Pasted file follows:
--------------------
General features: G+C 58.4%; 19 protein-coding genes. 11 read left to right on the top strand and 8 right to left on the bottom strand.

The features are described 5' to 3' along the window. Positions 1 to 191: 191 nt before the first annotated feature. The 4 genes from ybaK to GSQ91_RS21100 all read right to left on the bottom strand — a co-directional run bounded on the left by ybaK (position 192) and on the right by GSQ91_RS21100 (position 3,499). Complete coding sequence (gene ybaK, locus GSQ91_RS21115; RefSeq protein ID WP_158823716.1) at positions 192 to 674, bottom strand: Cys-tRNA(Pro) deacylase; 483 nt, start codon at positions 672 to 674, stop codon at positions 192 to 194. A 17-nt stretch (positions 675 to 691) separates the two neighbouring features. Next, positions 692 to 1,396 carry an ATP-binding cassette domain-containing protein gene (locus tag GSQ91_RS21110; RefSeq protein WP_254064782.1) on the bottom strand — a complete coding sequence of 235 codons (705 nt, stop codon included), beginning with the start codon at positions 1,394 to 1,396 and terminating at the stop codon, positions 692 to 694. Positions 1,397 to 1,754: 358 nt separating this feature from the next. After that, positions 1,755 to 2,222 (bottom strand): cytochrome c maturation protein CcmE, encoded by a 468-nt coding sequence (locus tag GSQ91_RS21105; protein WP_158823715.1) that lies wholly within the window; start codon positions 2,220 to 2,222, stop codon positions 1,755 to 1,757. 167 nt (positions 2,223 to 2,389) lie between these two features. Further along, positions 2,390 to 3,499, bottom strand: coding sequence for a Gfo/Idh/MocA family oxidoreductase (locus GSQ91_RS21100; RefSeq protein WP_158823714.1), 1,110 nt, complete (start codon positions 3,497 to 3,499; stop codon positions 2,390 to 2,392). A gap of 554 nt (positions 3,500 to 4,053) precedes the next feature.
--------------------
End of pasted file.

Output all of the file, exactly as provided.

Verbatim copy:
General features: G+C 58.4%; 19 protein-coding genes. 11 read left to right on the top strand and 8 right to left on the bottom strand.

The features are described 5' to 3' along the window. Positions 1 to 191: 191 nt before the first annotated feature. The 4 genes from ybaK to GSQ91_RS21100 all read right to left on the bottom strand — a co-directional run bounded on the left by ybaK (position 192) and on the right by GSQ91_RS21100 (position 3,499). Complete coding sequence (gene ybaK, locus GSQ91_RS21115; RefSeq protein ID WP_158823716.1) at positions 192 to 674, bottom strand: Cys-tRNA(Pro) deacylase; 483 nt, start codon at positions 672 to 674, stop codon at positions 192 to 194. A 17-nt stretch (positions 675 to 691) separates the two neighbouring features. Next, positions 692 to 1,396 carry an ATP-binding cassette domain-containing protein gene (locus tag GSQ91_RS21110; RefSeq protein WP_254064782.1) on the bottom strand — a complete coding sequence of 235 codons (705 nt, stop codon included), beginning with the start codon at positions 1,394 to 1,396 and terminating at the stop codon, positions 692 to 694. Positions 1,397 to 1,754: 358 nt separating this feature from the next. After that, positions 1,755 to 2,222 (bottom strand): cytochrome c maturation protein CcmE, encoded by a 468-nt coding sequence (locus tag GSQ91_RS21105; protein WP_158823715.1) that lies wholly within the window; start codon positions 2,220 to 2,222, stop codon positions 1,755 to 1,757. 167 nt (positions 2,223 to 2,389) lie between these two features. Further along, positions 2,390 to 3,499, bottom strand: coding sequence for a Gfo/Idh/MocA family oxidoreductase (locus GSQ91_RS21100; RefSeq protein WP_158823714.1), 1,110 nt, complete (start codon positions 3,497 to 3,499; stop codon positions 2,390 to 2,392). A gap of 554 nt (positions 3,500 to 4,053) precedes the next feature.